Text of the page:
Aphex Twin + Ann Petry
|Sasha Frere-Jones||Apr 20, 2019|
The Aphex Twin review is up at Artforum. The short version of my experience: the Spotify playlist of what Aphex plays live has been more useful to me than seeing the show. This cohort of soft bois is making filigree scrimshaw—you want high resolution for the texture. Hammering volume doesn’t do anybody a favor.
The best iteration of Aphex Twin’s recent live strategy seems to have been his appearance at Field Day in 2017. Even on YouTube, it’s high-spirited and energizing. The video/audio balance is more human-friendly than the interrogatory blare of the Avant Gardner show.
When Heidi (unnamed companion) asked about Aphex Twin’s “pretty stuff,” this mix is a good example of what she was referring to.
In high school, I had two theater mentors, equally incredible and entirely distinct. It’s not a stretch to say that I wrote plays because of them and loved being on stage because of them. Nancy Fales Garrett was my playwriting teacher and directed me in “Romeo in Juliet”; Tazwell Thompson directed me in three different productions and taught me in an improv class. (His vision for Max Frisch’s “The Firebugs” was to put the chorus in black-and-white drag—no colors, all surreal costumes: cowboy, priest, cop.)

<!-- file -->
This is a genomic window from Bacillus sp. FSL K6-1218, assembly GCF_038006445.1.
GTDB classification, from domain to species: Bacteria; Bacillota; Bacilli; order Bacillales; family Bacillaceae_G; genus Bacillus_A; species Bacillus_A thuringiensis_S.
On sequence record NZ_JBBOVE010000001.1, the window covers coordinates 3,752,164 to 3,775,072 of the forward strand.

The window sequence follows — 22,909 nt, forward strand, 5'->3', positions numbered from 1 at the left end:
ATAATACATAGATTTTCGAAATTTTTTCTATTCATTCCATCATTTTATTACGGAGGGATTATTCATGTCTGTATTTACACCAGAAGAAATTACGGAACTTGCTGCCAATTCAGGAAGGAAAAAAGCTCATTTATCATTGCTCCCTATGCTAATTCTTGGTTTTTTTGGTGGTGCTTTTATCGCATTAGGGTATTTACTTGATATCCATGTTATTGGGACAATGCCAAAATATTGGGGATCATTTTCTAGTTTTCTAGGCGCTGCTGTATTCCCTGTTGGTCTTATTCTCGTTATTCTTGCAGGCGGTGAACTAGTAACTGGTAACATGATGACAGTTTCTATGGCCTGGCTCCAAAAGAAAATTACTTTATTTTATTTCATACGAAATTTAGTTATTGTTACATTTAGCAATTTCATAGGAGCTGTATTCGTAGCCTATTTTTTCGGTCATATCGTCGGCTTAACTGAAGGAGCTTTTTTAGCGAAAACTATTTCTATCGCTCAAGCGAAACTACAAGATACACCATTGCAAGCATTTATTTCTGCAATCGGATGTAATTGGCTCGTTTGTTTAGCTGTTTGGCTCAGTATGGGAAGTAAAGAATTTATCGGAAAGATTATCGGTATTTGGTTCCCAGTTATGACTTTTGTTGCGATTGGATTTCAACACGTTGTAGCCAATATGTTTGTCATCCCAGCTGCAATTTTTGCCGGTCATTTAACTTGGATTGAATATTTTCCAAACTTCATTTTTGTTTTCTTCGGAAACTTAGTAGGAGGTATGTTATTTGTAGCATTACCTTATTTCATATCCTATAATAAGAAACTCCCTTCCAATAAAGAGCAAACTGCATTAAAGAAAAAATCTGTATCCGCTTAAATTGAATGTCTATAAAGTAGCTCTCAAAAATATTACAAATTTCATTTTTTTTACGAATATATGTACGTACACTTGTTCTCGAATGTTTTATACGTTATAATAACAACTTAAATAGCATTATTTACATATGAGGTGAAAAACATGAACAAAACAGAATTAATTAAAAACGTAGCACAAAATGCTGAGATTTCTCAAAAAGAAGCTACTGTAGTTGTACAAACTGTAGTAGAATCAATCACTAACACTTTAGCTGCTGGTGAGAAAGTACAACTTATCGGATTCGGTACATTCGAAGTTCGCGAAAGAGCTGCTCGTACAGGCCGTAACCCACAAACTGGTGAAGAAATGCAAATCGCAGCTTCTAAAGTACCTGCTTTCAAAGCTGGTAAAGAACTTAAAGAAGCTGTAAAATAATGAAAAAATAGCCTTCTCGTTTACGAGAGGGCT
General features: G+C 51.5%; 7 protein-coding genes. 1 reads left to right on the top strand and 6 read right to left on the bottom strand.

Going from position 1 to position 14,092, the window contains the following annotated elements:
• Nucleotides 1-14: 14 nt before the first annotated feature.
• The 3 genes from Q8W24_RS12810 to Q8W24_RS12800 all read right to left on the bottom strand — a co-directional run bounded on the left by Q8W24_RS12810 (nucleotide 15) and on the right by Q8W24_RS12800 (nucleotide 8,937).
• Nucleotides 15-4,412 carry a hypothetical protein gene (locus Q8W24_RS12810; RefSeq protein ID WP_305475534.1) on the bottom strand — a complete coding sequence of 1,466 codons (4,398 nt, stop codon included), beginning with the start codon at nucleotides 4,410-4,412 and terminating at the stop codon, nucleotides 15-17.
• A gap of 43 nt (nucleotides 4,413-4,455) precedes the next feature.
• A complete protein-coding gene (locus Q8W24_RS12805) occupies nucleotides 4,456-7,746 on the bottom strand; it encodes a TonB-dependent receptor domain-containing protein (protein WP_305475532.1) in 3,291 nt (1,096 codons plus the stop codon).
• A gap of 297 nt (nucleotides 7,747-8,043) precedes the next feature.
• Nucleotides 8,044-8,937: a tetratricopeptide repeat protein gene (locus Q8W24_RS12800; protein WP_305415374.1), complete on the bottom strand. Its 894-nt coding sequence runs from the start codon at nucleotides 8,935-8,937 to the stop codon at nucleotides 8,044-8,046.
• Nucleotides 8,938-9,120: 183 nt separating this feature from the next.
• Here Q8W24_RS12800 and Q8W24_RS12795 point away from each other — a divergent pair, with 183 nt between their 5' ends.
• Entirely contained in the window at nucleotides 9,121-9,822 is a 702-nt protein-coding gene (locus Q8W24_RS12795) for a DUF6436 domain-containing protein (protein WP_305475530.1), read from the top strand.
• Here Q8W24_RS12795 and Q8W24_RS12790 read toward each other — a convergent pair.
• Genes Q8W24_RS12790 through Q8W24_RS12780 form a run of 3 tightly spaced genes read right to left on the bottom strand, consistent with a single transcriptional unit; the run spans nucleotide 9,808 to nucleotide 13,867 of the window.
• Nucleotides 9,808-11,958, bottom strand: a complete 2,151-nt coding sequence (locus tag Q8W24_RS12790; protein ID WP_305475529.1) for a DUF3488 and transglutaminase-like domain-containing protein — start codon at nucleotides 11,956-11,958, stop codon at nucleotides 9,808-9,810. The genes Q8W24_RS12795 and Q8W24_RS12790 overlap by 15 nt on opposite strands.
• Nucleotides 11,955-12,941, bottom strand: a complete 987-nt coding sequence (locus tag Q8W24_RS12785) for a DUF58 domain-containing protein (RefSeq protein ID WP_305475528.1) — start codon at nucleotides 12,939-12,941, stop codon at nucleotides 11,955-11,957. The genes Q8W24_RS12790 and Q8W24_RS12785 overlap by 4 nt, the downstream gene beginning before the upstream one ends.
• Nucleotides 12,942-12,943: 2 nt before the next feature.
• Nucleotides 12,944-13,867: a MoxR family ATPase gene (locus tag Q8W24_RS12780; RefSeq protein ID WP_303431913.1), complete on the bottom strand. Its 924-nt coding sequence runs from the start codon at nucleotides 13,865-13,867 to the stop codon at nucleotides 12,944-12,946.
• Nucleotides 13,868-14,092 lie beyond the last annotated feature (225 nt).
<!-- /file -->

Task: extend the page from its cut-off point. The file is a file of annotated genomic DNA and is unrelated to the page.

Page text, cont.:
When I was working on “We Three Kings,” both of them independently told me to read Ann Petry’s “The Street.” Dutifully, I bought it. Lazily, I looked at but did not read it. Time passed, lots of it. I thought about “The Street” when I saw Esther B. Fein’s piece on Petry in 1992, and again last November when Tayari Jones wrote an appreciation of Petry. Still didn’t read it. And then, this week, while wondering about all the books sitting in a storage space on Sixth Street in LA, I read Parul Seghal’s review of the Library of America reissue. Enough!
Petry’s voice has lift and her descriptions move nose to tail, quickly. The plot is wired enough that I don’t want to spoil it. Below are two quick excerpts, to give you a feeling of the prose. Lutie Johnson gets a room in Harlem, in the forties, and things don’t go all that well.
Imagine if there was an Ann Petry rave!
(Photo by Zach Dilgard)